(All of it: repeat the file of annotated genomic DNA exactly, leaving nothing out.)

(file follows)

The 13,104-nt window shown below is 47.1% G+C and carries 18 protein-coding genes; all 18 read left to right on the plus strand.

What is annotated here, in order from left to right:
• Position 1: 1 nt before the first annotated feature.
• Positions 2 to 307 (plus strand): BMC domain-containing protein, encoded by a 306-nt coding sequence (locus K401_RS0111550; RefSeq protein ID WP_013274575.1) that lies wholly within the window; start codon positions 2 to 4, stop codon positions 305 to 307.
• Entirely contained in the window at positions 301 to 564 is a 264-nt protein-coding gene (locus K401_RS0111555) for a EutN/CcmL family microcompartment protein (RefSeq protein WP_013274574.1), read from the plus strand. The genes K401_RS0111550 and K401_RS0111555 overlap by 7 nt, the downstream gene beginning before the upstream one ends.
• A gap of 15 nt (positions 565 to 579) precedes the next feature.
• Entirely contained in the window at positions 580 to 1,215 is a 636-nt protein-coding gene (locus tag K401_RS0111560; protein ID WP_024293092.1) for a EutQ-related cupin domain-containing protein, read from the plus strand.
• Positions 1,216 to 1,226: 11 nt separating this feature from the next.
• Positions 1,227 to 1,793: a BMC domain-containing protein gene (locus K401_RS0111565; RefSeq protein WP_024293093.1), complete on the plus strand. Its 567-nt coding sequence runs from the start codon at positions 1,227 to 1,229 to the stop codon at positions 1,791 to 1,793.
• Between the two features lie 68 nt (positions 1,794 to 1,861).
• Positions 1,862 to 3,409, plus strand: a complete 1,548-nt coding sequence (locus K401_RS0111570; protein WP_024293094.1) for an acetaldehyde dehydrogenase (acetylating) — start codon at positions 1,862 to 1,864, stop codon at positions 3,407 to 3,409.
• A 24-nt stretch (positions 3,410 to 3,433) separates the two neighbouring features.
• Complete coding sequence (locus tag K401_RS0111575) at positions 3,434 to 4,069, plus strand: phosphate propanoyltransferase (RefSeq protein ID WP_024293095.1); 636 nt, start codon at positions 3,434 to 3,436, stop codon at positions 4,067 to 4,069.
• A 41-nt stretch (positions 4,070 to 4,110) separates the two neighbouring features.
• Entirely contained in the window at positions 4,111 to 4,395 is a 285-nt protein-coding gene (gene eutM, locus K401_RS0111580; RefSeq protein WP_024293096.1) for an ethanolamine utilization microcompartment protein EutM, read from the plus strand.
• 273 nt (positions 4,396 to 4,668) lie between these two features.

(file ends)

The 13,104-nt window shown below is 47.1% G+C and carries 18 protein-coding genes; all 18 read left to right on the plus strand.

What is annotated here, in order from left to right:
• Position 1: 1 nt before the first annotated feature.
• Positions 2 to 307 (plus strand): BMC domain-containing protein, encoded by a 306-nt coding sequence (locus K401_RS0111550; RefSeq protein ID WP_013274575.1) that lies wholly within the window; start codon positions 2 to 4, stop codon positions 305 to 307.
• Entirely contained in the window at positions 301 to 564 is a 264-nt protein-coding gene (locus K401_RS0111555) for a EutN/CcmL family microcompartment protein (RefSeq protein WP_013274574.1), read from the plus strand. The genes K401_RS0111550 and K401_RS0111555 overlap by 7 nt, the downstream gene beginning before the upstream one ends.
• A gap of 15 nt (positions 565 to 579) precedes the next feature.
• Entirely contained in the window at positions 580 to 1,215 is a 636-nt protein-coding gene (locus tag K401_RS0111560; protein ID WP_024293092.1) for a EutQ-related cupin domain-containing protein, read from the plus strand.
• Positions 1,216 to 1,226: 11 nt separating this feature from the next.
• Positions 1,227 to 1,793: a BMC domain-containing protein gene (locus K401_RS0111565; RefSeq protein WP_024293093.1), complete on the plus strand. Its 567-nt coding sequence runs from the start codon at positions 1,227 to 1,229 to the stop codon at positions 1,791 to 1,793.
• Between the two features lie 68 nt (positions 1,794 to 1,861).
• Positions 1,862 to 3,409, plus strand: a complete 1,548-nt coding sequence (locus K401_RS0111570; protein WP_024293094.1) for an acetaldehyde dehydrogenase (acetylating) — start codon at positions 1,862 to 1,864, stop codon at positions 3,407 to 3,409.
• A 24-nt stretch (positions 3,410 to 3,433) separates the two neighbouring features.
• Complete coding sequence (locus tag K401_RS0111575) at positions 3,434 to 4,069, plus strand: phosphate propanoyltransferase (RefSeq protein ID WP_024293095.1); 636 nt, start codon at positions 3,434 to 3,436, stop codon at positions 4,067 to 4,069.
• A 41-nt stretch (positions 4,070 to 4,110) separates the two neighbouring features.
• Entirely contained in the window at positions 4,111 to 4,395 is a 285-nt protein-coding gene (gene eutM, locus K401_RS0111580; RefSeq protein WP_024293096.1) for an ethanolamine utilization microcompartment protein EutM, read from the plus strand.
• 273 nt (positions 4,396 to 4,668) lie between these two features.